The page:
07-03-2007 11:05 AM - last edited on 08-15-2007 10:45 AM by Barbara
Evidence of Things Unseen
This poetic novel describes America at the brink of the Atomic Age. Fos, a veteran of the trenches of France, and his beloved wife, Opal, join the community of Oak Ridge Laboratory-Site X in the government's race to build the bomb. It's there, when Opal mysteriously falls ill, that Fos's great faith in science deserts him. Hypnotic and powerful, Evidence of Things Unseen constructs a heartbreaking arc through twentieth-century American life and belief.
Before his thirtieth birthday journalist Holden Garfield returns home to Virginia following a harrowing stint in war-torn Bosnia. There he finds Melanie, his mentor's sister, who is institutionalized with a mysterious amnesia. Struck as if by lightning by her beauty, Holden sets out to help her reconstruct her past, and the pair is swept up in a passionate love affair -- one fighting to remember, one struggling to forget.
In 1917, a young widow, Charlotte Lewes, departs war-torn Britain to become a schoolteacher in colonial Burma. There she finds love with a sailor named John Dollar. During a festive seafaring expedition, a tidal wave sweeps overboard Charlotte, John Dollar, and eight girls who are Charlotte's pupils. As they struggle to stay alive on a remote island beach, will John Dollar emerge as a savior or a threat? Additional Recommended Reading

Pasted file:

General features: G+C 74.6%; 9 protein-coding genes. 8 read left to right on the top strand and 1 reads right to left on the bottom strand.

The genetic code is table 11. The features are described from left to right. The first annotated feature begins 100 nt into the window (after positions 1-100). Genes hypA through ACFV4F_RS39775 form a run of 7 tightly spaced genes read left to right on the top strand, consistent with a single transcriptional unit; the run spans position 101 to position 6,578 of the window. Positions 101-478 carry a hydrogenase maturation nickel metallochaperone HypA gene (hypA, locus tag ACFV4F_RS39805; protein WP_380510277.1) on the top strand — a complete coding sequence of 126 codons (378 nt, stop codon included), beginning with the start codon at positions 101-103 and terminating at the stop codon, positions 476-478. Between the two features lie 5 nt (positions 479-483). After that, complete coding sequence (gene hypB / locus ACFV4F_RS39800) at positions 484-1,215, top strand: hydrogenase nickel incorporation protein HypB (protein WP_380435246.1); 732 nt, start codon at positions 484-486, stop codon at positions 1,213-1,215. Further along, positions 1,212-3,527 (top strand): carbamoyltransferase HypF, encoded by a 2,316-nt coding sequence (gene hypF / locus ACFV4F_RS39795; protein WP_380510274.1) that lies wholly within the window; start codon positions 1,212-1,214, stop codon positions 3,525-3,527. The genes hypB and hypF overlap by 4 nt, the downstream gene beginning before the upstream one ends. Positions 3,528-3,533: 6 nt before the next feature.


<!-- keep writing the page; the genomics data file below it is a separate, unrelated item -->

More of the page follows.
Edward S. Curtis, with Editor Christopher Cardozo
One hundred years ago, Edward Sheriff Curtis began a thirty-year odyssey to photograph and document the lives and traditions of the Native peoples of North America. This monumental project was hailed by The New York Herald as "the most gigantic undertaking since the making of the King James edition of the Bible." In this landmark volume, almost 200 of the finest examples of Curtis's photographs are reproduced with startling fidelity to his original prints.
With characteristic perversity and originality, Dyer has come up with an idiosyncratic history of photography. Seeking to identify their signature styles, Dyer looks at the ways in which canonical artists have photographed the same things (ex: barber shops, hands, and signs). In doing so, he constructs a narrative in which these photographers -- many of whom never met -- constantly encounter one another.
In a lifetime of exploration, writing, and passionate political activism, Muir made himself America's most eloquent spokesman for the mystery and majesty of the wilderness. A crucial figure in the creation of our national parks system and a visionary prophet of environmental awareness, he was also a master of natural description who evoked with unique power and intimacy the untrammeled landscapes of the American West.
Mercury Visions of Louis Daguerre
At the age of 12, Louis Daguerre fell in love with women and light on the same day. Several decades later, the founder of modern photography invented a process that ignited 19th-century Paris and secured his wealth and fame. Ironically, this process over-exposed him to murcury. Delusional and ill, he fashions a "Doomsday List" of ten photographs he must take before "The End" and roams Paris searching for his subjects -- including the first woman he ever loved.
Message Edited by Barbara on 08-15-2007 10:45 AM
07-11-2007 10:04 PM
Wow -- what a great list! I myself can personally recommend The Mercury Visions of Louis Daguerre -- a really fascinating read...
Thanks! I love a good recommendation. I'll check it out.